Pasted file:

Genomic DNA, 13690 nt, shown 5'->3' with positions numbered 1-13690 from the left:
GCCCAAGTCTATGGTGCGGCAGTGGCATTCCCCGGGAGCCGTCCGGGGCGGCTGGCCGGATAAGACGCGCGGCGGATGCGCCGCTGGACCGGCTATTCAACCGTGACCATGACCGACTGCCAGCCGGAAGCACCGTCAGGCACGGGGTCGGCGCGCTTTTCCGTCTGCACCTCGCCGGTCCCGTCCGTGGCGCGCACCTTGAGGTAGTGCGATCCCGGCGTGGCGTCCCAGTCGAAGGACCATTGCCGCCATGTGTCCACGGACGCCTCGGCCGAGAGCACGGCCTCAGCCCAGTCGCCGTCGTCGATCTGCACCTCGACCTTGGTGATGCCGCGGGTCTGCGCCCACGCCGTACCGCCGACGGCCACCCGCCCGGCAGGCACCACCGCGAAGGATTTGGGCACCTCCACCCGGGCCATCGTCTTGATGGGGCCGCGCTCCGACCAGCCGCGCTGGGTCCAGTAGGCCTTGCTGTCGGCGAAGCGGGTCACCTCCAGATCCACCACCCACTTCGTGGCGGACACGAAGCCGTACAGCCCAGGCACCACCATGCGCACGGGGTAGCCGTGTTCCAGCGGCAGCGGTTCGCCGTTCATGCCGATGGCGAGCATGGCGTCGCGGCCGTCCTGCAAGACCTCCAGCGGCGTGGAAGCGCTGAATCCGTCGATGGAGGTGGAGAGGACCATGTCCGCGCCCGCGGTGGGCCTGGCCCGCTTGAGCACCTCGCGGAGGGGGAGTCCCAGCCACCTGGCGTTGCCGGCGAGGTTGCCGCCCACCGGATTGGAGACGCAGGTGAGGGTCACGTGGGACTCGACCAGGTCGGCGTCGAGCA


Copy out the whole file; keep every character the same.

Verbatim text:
Genomic DNA, 13690 nt, shown 5'->3' with positions numbered 1-13690 from the left:
GCCCAAGTCTATGGTGCGGCAGTGGCATTCCCCGGGAGCCGTCCGGGGCGGCTGGCCGGATAAGACGCGCGGCGGATGCGCCGCTGGACCGGCTATTCAACCGTGACCATGACCGACTGCCAGCCGGAAGCACCGTCAGGCACGGGGTCGGCGCGCTTTTCCGTCTGCACCTCGCCGGTCCCGTCCGTGGCGCGCACCTTGAGGTAGTGCGATCCCGGCGTGGCGTCCCAGTCGAAGGACCATTGCCGCCATGTGTCCACGGACGCCTCGGCCGAGAGCACGGCCTCAGCCCAGTCGCCGTCGTCGATCTGCACCTCGACCTTGGTGATGCCGCGGGTCTGCGCCCACGCCGTACCGCCGACGGCCACCCGCCCGGCAGGCACCACCGCGAAGGATTTGGGCACCTCCACCCGGGCCATCGTCTTGATGGGGCCGCGCTCCGACCAGCCGCGCTGGGTCCAGTAGGCCTTGCTGTCGGCGAAGCGGGTCACCTCCAGATCCACCACCCACTTCGTGGCGGACACGAAGCCGTACAGCCCAGGCACCACCATGCGCACGGGGTAGCCGTGTTCCAGCGGCAGCGGTTCGCCGTTCATGCCGATGGCGAGCATGGCGTCGCGGCCGTCCTGCAAGACCTCCAGCGGCGTGGAAGCGCTGAATCCGTCGATGGAGGTGGAGAGGACCATGTCCGCGCCCGCGGTGGGCCTGGCCCGCTTGAGCACCTCGCGGAGGGGGAGTCCCAGCCACCTGGCGTTGCCGGCGAGGTTGCCGCCCACCGGATTGGAGACGCAGGTGAGGGTCACGTGGGACTCGACCAGGTCGGCGTCGAGCA